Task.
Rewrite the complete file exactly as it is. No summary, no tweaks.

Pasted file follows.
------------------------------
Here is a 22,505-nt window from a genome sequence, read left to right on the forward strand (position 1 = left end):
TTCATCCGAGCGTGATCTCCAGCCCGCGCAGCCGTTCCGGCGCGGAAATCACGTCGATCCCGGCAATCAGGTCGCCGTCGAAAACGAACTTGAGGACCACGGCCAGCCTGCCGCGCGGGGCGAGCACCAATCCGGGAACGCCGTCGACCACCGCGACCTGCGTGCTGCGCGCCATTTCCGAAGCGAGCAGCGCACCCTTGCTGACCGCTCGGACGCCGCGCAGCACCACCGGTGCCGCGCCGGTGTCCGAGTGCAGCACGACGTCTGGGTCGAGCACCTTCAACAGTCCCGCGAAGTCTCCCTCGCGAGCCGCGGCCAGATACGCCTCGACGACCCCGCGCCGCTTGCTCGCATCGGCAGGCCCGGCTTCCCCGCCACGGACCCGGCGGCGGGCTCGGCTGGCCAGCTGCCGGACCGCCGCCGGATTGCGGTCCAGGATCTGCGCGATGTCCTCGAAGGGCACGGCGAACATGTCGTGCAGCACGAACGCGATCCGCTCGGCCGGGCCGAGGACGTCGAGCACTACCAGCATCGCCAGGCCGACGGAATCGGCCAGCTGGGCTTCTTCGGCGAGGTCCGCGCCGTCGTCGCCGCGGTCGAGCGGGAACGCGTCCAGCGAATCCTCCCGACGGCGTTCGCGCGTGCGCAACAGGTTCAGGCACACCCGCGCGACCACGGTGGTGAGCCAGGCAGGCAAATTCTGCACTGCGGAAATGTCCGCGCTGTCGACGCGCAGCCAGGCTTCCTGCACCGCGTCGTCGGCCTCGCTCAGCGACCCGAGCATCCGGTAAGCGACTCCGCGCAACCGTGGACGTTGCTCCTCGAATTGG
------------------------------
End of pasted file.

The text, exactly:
Here is a 22,505-nt window from a genome sequence, read left to right on the forward strand (position 1 = left end):
TTCATCCGAGCGTGATCTCCAGCCCGCGCAGCCGTTCCGGCGCGGAAATCACGTCGATCCCGGCAATCAGGTCGCCGTCGAAAACGAACTTGAGGACCACGGCCAGCCTGCCGCGCGGGGCGAGCACCAATCCGGGAACGCCGTCGACCACCGCGACCTGCGTGCTGCGCGCCATTTCCGAAGCGAGCAGCGCACCCTTGCTGACCGCTCGGACGCCGCGCAGCACCACCGGTGCCGCGCCGGTGTCCGAGTGCAGCACGACGTCTGGGTCGAGCACCTTCAACAGTCCCGCGAAGTCTCCCTCGCGAGCCGCGGCCAGATACGCCTCGACGACCCCGCGCCGCTTGCTCGCATCGGCAGGCCCGGCTTCCCCGCCACGGACCCGGCGGCGGGCTCGGCTGGCCAGCTGCCGGACCGCCGCCGGATTGCGGTCCAGGATCTGCGCGATGTCCTCGAAGGGCACGGCGAACATGTCGTGCAGCACGAACGCGATCCGCTCGGCCGGGCCGAGGACGTCGAGCACTACCAGCATCGCCAGGCCGACGGAATCGGCCAGCTGGGCTTCTTCGGCGAGGTCCGCGCCGTCGTCGCCGCGGTCGAGCGGGAACGCGTCCAGCGAATCCTCCCGACGGCGTTCGCGCGTGCGCAACAGGTTCAGGCACACCCGCGCGACCACGGTGGTGAGCCAGGCAGGCAAATTCTGCACTGCGGAAATGTCCGCGCTGTCGACGCGCAGCCAGGCTTCCTGCACCGCGTCGTCGGCCTCGCTCAGCGACCCGAGCATCCGGTAAGCGACTCCGCGCAACCGTGGACGTTGCTCCTCGAATTGG